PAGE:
Why RUBY GILLMAN, TEENAGE KRAKEN Director Makes Family-Focused Movies
By Movieguide® Contributor
RUBY GILLMAN, TEENAGE KRAKEN director Kirk DeMicco recently sat down with Movieguide® to talk about why he makes family-focused movies and why he thinks animation lends itself to multi-generational storytelling.
“For me, it’s always, you know, where’s the juicy center and that’s usually around the family relationship,” DeMicco told Movieguide® when asked how he picks his projects. “Usually in animation, you’re lucky if you get one female character, because you usually have the moms, right. But we had multiple generations there as well, so this was an opportunity to really focus the story and tell a story of Ruby Gillman.”
According to the Movieguide® review:
RUBY GILLMAN, TEENAGE KRAKEN is an animated fantasy. Ruby has always felt funny living in the human world. Ruby has gills that she must hide from humans. When Ruby jumps into the water to save another life, she turns into a huge sea creature. Ruby didn’t realize this would happen because her mother never told her. When her uncle appears, she follows him underwater to find out more. Turns out Ruby is a princess kraken, and krakens and mermaids have been fighting for years. Ruby meets a mermaid friend. They decide to change the course of the war, but can Ruby trust her friend?
RUBY GILLMAN, TEENAGE KRAKEN is fun overall, but the plot is lackluster until halfway through the movie. Ruby is a typical, relatable teenager who feels out of place. However, when she becomes a kraken, viewers may not feel as connected to her. RUBY GILLMAN, TEENAGE KRAKEN has a positive moral worldview stressing motherhood and restoring family, but there is some teenage rebellion and two references to a girl asking another girl to the prom. MOVIEGUIDE® advises caution for older children.
One of the strengths of the upcoming movie is that it highlights the struggles of Ruby’s mother, Agatha, alongside Ruby’s struggles. It tackles the difficult decision in parenthood of explaining a topic to your kids that is awkward or painful and never has a convenient time to be addressed.
“[Agatha] had her heart in the right place, and in every frame of the film, she’s just trying to protect her daughter from a life that could be dangerous. But she also was protecting her from a secret that she was holding from her,” DeMicco said. “There’s no time as a parent, that anyone calls you up and tells you, this is the opportunity; tell your son or daughter right now this part of you nobody knows.”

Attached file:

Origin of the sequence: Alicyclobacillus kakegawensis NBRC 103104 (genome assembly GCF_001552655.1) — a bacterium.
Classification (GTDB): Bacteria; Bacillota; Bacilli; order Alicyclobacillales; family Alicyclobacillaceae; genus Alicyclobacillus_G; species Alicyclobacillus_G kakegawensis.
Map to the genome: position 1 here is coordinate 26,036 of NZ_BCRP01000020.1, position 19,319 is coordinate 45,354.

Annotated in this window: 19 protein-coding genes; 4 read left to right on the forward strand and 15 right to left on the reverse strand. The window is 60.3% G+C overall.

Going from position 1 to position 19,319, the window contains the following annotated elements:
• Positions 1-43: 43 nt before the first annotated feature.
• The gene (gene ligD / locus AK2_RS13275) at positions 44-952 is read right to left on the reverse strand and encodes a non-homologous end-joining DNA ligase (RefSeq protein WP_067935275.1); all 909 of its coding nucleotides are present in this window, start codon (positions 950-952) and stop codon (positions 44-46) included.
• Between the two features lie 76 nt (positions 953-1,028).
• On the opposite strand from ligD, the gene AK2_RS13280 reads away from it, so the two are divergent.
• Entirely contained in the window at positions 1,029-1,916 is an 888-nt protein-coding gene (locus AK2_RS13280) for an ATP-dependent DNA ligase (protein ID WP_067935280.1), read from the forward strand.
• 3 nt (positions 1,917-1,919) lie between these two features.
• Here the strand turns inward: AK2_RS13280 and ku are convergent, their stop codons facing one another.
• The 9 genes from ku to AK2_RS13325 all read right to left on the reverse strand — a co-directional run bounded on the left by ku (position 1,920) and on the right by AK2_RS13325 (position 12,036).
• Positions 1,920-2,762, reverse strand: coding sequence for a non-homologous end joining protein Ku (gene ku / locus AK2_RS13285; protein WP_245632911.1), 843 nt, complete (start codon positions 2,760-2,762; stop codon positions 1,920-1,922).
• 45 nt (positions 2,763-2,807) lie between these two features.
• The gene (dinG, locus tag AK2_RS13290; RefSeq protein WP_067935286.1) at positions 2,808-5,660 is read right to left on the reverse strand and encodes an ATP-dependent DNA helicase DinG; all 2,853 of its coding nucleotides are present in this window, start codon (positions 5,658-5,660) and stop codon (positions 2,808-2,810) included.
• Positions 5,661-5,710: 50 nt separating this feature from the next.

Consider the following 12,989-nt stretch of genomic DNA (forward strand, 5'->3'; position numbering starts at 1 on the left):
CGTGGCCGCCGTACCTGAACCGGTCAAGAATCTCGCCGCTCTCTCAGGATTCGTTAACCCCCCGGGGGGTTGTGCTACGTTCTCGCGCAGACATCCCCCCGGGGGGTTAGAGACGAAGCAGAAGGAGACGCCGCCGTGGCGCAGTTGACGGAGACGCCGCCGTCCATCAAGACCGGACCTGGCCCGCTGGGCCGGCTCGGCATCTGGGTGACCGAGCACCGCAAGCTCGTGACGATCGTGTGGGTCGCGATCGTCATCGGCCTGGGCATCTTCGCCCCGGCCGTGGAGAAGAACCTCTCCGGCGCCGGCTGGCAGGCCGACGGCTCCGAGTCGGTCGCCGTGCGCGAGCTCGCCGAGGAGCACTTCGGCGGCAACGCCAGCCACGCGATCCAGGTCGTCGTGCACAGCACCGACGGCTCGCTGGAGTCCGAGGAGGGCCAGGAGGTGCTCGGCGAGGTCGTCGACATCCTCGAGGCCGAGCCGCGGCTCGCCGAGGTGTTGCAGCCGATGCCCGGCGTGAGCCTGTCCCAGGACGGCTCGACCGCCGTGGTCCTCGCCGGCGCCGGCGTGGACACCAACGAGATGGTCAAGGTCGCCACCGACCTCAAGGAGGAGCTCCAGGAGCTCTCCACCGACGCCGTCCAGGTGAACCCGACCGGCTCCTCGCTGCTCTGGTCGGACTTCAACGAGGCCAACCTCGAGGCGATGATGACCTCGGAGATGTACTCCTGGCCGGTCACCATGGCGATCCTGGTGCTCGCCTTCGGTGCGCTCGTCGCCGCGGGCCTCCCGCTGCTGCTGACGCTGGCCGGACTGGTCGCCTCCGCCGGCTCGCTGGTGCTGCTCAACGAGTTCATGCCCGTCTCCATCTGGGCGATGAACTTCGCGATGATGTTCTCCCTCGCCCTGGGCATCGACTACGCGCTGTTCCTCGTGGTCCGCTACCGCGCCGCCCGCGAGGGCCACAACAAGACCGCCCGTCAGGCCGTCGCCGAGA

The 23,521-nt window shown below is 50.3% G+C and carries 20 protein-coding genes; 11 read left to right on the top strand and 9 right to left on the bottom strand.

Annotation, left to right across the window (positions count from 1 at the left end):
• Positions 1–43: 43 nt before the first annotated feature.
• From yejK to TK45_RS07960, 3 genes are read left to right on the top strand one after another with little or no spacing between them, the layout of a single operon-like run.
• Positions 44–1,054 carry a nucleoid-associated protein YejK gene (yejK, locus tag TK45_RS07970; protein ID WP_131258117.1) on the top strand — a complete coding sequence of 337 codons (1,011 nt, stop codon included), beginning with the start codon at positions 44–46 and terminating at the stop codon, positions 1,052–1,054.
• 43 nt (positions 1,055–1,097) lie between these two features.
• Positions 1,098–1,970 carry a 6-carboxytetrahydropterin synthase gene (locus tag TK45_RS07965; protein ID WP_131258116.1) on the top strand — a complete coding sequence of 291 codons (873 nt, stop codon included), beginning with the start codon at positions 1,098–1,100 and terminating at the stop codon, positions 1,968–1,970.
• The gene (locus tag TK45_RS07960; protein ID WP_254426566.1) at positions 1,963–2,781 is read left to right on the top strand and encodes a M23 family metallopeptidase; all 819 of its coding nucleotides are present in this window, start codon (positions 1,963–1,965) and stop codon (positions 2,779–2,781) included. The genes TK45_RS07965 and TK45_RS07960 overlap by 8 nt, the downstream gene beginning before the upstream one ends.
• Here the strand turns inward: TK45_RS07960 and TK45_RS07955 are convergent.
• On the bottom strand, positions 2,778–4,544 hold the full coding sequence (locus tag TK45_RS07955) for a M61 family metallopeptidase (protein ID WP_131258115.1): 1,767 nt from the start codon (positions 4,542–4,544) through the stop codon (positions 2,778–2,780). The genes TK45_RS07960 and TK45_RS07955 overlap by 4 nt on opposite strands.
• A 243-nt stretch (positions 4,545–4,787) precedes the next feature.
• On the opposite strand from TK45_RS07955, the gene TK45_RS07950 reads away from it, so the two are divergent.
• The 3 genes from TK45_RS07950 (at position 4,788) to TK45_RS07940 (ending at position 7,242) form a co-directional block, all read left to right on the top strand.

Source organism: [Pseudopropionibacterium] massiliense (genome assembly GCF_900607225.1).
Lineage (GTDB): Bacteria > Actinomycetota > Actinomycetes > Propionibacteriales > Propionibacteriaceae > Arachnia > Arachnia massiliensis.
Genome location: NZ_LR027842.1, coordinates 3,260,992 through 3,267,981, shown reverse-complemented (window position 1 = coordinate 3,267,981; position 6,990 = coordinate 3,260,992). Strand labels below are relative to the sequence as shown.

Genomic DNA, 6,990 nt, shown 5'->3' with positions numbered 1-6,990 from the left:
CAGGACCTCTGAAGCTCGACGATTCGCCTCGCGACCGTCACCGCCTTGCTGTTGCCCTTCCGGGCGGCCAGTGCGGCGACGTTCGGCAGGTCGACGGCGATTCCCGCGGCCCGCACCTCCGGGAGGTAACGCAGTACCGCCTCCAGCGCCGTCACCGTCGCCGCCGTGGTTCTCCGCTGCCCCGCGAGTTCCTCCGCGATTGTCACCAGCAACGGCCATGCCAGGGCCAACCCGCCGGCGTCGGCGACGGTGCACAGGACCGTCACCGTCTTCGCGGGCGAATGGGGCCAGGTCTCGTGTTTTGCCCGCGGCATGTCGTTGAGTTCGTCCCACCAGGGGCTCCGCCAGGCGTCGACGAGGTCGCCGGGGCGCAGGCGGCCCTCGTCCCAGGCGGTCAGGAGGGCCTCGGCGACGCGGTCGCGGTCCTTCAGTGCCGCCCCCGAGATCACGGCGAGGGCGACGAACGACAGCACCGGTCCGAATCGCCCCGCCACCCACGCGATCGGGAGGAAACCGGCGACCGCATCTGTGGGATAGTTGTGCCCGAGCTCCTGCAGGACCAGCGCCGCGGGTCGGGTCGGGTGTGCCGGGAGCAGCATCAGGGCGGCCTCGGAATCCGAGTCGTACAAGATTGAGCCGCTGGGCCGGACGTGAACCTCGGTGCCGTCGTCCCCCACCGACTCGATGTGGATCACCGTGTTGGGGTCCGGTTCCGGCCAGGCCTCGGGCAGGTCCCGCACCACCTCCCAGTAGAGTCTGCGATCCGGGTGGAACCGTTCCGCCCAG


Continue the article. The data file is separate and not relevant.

“I feel like that was the weight that Agatha was living under. And she feels the remorse of that, like, ‘How did I wait so long? Why did I wait so long?’” He continued. “You can’t beat yourself up because there’s no perfect time. But when there is time, the way through is communication and being open.”
That open communication can not only lead to a breakthrough for the child but for the parent as well. In the movie, Agatha and Ruby’s grandmother have a rift between them and haven’t spoken to each other for years. Talking with Ruby is what mends their relationship and allows them to move forward as a family.
Messages like this are what makes animation so appealing to all generations. While animated movies are oftentimes geared towards kids, animators, DeMicco included, fit in storylines that appeal to all ages so that everyone gets something out of the movie.
“I love the discovery of going to a movie theater and seeing original stories and meeting new characters that we haven’t met before. It’s like meeting new friends,” he said.
“One thing animation does still, I think, more than ever is give that opportunity for, you know, a grandmother who’s taking their granddaughter or grandson to a movie theater to have that conversation after [about] what they liked, what they didn’t like, what mattered. It still has a great power and great magic to it,” he continued.
Audiences can catch RUBY GILLMAN, TEENAGE KRAKEN in theaters starting June 30th.
Movieguide® previously reported on DeMicco’s work in animation:
“It was something that was really a treat right from the get go,” Demicco said of VIVO’s animation. “When I first heard the songs that Lin was working on in the story, setting it in Cuba through Florida, it was a world that, in CG, we haven’t seen and it was a place that I thought, bringing that Caribbean palette to the animation would be really fun and beautiful.”
Demicco added that VIVO is also about leaning into the “curve,” and trusting that there are new friendships to be made even if you feel lonely.
“These things take so long to make and from when we started to when we finished, going through the COVID pandemic and stuff, Lin wrote “Keep the Beat,” which is the midpoint song about leaning into the curve and that was something we all had to do at the time,” Demicco said. “However, as isolated you may feel, a window will open to new friendships and new openings and new loves. VIVO took on new meaning as we progressed through making the film.”
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